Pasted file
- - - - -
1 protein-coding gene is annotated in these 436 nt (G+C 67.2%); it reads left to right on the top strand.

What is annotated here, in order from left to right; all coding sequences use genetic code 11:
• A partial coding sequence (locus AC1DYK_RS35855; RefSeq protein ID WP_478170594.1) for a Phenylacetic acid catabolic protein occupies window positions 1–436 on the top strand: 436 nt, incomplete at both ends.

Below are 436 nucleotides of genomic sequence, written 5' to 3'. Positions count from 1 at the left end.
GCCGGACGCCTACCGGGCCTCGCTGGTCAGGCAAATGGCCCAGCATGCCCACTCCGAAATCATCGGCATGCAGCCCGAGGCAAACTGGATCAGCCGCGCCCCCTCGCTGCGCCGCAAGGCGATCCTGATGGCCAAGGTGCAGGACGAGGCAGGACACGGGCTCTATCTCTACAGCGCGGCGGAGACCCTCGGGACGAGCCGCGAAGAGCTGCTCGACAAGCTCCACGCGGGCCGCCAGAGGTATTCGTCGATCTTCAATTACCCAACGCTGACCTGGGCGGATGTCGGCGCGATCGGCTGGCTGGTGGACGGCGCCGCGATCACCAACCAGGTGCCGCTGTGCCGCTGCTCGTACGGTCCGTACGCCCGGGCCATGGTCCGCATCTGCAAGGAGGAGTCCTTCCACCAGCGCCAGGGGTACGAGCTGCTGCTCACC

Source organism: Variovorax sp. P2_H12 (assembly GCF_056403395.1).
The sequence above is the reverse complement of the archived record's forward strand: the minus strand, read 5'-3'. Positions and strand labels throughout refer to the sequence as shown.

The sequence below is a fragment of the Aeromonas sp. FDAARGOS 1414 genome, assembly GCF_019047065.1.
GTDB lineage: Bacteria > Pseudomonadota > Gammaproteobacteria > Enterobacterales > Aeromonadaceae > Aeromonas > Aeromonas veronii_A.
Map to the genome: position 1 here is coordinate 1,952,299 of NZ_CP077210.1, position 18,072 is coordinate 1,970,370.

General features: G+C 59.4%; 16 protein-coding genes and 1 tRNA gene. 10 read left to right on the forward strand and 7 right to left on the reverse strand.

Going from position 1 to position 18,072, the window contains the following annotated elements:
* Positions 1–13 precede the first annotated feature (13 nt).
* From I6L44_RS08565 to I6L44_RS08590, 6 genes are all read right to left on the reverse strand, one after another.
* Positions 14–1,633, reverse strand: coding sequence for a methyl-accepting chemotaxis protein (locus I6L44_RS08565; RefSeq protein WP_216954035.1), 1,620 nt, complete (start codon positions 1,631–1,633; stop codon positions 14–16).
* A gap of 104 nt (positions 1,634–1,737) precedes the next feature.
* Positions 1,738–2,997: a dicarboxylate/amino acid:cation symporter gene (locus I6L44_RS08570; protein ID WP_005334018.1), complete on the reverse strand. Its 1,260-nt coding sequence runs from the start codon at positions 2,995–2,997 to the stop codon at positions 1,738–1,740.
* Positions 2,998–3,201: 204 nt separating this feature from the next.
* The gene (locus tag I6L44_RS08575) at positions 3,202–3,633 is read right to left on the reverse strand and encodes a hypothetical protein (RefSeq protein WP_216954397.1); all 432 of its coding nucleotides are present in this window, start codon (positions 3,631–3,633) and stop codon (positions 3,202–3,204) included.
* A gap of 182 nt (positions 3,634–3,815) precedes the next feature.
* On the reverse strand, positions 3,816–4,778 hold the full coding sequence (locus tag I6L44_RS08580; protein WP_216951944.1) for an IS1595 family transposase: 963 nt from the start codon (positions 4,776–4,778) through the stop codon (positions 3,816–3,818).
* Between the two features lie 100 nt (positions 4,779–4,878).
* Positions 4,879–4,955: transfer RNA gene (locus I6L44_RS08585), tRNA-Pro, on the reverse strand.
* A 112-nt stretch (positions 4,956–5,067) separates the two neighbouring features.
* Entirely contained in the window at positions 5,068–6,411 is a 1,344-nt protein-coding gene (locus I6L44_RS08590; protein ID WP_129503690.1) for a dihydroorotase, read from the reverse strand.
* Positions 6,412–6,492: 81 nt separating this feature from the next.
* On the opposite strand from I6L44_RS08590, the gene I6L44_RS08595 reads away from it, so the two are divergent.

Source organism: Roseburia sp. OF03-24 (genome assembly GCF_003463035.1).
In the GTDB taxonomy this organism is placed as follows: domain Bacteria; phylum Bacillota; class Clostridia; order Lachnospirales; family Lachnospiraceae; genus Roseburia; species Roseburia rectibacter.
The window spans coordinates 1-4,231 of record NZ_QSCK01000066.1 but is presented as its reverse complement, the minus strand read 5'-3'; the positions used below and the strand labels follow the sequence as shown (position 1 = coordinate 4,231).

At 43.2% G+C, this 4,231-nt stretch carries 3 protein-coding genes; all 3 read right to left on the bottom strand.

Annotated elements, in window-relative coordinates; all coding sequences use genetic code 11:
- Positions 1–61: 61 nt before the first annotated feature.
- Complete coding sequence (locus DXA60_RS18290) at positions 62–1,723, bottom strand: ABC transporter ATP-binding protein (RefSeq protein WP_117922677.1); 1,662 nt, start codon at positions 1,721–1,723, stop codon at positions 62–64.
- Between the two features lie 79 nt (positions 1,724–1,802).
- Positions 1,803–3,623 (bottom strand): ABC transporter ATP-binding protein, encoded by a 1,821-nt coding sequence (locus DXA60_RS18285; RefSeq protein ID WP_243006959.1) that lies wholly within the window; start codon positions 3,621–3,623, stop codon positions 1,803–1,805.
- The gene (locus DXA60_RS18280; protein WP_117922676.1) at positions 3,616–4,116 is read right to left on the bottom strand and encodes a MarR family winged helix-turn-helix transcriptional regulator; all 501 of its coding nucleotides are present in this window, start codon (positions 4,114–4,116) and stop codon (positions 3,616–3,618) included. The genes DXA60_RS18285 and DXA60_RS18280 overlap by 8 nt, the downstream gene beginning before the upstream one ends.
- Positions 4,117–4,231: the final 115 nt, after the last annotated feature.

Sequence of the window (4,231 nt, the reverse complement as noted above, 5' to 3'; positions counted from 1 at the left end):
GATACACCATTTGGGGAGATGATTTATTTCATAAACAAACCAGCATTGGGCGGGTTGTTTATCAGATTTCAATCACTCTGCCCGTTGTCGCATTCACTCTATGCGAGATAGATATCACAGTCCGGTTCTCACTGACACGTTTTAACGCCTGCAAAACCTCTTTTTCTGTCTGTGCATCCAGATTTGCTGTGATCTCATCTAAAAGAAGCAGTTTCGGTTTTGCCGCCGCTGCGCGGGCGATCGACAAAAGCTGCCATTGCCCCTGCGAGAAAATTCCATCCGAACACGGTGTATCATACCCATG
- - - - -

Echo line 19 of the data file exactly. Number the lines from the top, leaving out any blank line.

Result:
* The gene (locus tag I6L44_RS08575) at positions 3,202–3,633 is read right to left on the reverse strand and encodes a hypothetical protein (RefSeq protein WP_216954397.1); all 432 of its coding nucleotides are present in this window, start codon (positions 3,631–3,633) and stop codon (positions 3,202–3,204) included.